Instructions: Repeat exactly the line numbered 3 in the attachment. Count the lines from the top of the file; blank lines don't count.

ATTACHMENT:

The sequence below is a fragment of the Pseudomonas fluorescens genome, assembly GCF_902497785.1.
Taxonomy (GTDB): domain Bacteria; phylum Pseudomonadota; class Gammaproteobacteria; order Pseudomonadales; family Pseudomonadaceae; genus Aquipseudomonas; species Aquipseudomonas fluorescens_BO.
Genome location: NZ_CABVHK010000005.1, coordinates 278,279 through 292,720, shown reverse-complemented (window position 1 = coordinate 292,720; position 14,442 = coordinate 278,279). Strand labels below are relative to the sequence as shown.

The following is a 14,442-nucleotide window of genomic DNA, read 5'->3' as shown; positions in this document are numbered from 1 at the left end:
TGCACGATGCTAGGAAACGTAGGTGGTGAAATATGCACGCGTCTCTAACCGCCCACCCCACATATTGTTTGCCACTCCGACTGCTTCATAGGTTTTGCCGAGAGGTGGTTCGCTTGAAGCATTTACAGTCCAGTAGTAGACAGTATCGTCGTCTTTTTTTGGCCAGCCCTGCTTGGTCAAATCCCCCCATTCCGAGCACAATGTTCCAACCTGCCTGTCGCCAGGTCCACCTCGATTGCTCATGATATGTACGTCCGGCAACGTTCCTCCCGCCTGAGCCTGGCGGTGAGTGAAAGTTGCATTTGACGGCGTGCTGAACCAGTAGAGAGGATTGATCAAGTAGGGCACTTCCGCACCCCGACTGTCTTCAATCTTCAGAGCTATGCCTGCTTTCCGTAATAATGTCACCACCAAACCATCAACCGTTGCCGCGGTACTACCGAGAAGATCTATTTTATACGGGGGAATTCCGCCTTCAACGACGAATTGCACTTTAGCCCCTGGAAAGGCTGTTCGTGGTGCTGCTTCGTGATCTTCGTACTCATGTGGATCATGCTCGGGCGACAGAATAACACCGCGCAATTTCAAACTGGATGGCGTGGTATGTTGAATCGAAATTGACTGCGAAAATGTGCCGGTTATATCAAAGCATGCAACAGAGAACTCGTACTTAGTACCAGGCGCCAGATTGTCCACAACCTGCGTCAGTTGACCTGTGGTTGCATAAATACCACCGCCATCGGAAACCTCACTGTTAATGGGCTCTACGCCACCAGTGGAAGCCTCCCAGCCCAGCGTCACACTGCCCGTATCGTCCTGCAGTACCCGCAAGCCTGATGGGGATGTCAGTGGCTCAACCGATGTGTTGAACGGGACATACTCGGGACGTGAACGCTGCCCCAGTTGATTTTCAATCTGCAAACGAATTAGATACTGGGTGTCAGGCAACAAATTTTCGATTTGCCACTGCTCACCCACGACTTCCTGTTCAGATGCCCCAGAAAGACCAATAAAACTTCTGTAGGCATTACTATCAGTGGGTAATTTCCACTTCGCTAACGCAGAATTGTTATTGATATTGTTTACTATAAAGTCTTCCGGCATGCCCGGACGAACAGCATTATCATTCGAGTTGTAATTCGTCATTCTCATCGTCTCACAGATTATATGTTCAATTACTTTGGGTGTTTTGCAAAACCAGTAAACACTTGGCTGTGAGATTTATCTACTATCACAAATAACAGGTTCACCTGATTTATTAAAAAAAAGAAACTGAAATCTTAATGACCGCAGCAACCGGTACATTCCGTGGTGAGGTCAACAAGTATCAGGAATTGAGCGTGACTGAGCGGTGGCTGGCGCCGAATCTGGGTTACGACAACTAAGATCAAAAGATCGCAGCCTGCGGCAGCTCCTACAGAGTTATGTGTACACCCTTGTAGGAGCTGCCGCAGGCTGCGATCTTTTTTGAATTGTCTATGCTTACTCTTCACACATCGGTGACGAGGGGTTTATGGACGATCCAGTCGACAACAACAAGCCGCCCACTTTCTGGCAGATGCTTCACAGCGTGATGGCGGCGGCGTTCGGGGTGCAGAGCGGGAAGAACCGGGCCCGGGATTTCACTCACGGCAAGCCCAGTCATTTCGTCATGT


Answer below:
Genome location: NZ_CABVHK010000005.1, coordinates 278,279 through 292,720, shown reverse-complemented (window position 1 = coordinate 292,720; position 14,442 = coordinate 278,279). Strand labels below are relative to the sequence as shown.